Oil markets are dealing with uncertain supply and high demand, causing crude oil prices to increase from $122 on June 4 to more than $138 on June 6, according to the latest Short-Term Energy Outlook released by the U.S. Energy Information Administration (EIA).
In the past week, crude oil dropped again, to $131 per barrel, but EIA’s estimate for the year of $122 per barrel in 2008 is still $50 higher than last year’s $72 average.
“Diesel fuel retail prices in 2008 and 2009 are projected to average $4.32 per gallon, up from $2.88 per gallon last year,” the report said. “This reflects strength in diesel demand, particularly in emerging markets, that has significantly increased the margins between diesel prices and crude oil costs from those of last year. Diesel fuel prices are projected to remain near the June 2 price of $4.71 per gallon over the next few months as refiner margins begin to weaken slightly, offsetting the projected rise in crude oil costs.”
According to EIA, world oil consumption is projected to grow by one million barrels per day in 2008, although U.S. consumption is estimated to decline by about 290,000 barrels per day because of higher prices and slow economic growth.
“The combination of rising consumption, further downward revisions in the supply outlook for countries outside of the Organization of the Petroleum Exporting Countries (OPEC), and low surplus production capacity reinforce the perception that supply is having a difficult time keeping up with demand growth, accounting for much of the upward trend in oil prices,” the report stated.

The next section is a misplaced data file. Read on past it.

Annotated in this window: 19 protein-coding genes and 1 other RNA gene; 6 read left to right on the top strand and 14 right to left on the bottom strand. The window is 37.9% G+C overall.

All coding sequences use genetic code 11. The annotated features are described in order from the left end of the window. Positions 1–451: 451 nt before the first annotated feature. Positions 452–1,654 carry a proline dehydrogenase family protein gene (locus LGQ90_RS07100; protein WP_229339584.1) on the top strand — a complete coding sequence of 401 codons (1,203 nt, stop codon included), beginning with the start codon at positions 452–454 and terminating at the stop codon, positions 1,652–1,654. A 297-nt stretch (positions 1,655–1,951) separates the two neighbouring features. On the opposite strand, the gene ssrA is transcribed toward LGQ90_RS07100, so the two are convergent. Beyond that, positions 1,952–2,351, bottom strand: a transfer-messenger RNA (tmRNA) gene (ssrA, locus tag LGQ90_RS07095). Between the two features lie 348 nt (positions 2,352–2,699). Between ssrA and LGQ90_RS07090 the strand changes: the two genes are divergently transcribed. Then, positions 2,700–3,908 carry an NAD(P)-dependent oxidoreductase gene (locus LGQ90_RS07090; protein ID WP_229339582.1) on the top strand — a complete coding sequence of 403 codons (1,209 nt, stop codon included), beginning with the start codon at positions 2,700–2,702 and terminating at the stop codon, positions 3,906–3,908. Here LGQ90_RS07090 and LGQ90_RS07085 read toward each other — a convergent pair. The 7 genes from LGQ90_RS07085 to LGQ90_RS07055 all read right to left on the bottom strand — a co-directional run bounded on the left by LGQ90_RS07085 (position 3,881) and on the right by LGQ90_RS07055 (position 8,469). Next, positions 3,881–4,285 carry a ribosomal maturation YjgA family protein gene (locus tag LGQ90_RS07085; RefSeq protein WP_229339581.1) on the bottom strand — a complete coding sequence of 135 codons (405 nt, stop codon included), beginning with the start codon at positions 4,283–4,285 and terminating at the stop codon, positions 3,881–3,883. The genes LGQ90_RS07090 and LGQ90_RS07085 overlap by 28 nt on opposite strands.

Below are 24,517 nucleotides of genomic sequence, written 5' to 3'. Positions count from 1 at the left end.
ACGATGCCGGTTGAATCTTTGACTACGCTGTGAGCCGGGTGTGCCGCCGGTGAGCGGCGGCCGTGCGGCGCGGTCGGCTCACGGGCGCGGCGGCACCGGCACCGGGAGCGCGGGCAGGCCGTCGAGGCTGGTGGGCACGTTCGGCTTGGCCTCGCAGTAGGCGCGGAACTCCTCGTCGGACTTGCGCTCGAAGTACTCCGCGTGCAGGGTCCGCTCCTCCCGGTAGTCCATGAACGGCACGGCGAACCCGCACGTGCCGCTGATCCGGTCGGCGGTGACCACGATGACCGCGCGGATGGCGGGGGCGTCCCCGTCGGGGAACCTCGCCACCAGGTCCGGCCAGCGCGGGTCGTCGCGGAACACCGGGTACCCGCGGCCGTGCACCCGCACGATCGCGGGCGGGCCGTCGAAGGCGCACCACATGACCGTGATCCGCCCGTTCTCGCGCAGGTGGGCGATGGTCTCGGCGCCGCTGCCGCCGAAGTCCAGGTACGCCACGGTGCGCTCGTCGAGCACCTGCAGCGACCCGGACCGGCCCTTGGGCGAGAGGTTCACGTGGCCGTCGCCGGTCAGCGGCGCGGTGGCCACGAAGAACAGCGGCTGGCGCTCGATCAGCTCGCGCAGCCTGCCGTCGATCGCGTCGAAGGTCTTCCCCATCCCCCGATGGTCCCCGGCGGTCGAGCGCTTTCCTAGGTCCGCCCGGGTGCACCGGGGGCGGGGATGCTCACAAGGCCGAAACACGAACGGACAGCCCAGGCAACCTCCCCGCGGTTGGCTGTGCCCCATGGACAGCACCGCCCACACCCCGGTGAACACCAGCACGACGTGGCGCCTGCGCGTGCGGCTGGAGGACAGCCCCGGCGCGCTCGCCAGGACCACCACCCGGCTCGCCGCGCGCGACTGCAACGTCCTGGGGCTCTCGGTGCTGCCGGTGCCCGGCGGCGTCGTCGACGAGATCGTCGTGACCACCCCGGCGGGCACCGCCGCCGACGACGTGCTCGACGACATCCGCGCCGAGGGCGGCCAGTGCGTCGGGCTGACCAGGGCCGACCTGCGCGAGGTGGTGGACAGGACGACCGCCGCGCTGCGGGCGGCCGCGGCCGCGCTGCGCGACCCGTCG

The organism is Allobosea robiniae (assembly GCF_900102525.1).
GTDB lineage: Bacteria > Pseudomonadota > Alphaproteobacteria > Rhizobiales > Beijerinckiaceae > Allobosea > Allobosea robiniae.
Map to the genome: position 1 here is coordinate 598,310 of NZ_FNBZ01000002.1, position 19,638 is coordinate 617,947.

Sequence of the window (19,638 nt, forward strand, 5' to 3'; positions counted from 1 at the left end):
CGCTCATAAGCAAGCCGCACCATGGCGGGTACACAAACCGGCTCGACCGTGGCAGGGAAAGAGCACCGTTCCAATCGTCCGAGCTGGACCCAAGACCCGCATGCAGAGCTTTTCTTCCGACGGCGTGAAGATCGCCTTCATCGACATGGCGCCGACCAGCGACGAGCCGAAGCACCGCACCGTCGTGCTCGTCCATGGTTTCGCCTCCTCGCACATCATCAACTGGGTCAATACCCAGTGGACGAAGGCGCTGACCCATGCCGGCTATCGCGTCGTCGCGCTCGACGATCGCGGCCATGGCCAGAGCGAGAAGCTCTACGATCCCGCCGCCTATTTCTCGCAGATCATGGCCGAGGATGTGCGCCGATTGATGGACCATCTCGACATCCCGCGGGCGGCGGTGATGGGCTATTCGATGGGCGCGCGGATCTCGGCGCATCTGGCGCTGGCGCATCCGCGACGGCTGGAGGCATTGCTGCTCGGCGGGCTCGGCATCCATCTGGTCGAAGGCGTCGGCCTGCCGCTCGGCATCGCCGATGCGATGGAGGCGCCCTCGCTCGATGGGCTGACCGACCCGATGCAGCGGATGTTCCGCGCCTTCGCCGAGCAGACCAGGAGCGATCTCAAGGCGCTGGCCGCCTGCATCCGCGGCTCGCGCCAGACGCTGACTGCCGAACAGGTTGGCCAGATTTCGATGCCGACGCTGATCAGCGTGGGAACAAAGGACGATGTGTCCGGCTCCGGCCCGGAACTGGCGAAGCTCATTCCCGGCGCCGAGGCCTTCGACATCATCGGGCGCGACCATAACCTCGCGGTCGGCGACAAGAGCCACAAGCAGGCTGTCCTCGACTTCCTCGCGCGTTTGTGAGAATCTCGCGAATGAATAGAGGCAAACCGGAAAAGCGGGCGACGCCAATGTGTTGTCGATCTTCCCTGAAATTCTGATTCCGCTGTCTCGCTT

“Consumption in countries outside of the Organization for Economic Cooperation and Development (OECD) continues to grow rapidly, offsetting weaker consumption in OECD countries, especially the United States,” the report continued. “Declining production in a number of non-OPEC nations, including Mexico, United Kingdom, and Norway, is largely offsetting increases in other countries. Slow growth in non-OPEC supply is coinciding with disruptions in supplies from some OPEC countries, such as Nigeria. Ongoing geopolitical concerns in several producing countries, including Venezuela and Iran, have contributed to oil price volatility.”
EIA said that OPEC crude oil production is projected to average 36.9 million barrels per day in the second quarter, an increase of 140,000 from the first quarter. According to EIA, lower production in Nigeria was offset by increased production in Iraq and Saudi Arabia.
U.S. production remains steady, EIA said, with 2008 domestic crude oil output projected at 5.1 million barrels per day, the same as in 2006 and 2007, although it is expected to grow to 5.3 million in 2009. While Alaskan production has fallen, growth in the lower 48 states and the Gulf of Mexico offset it, EIA said.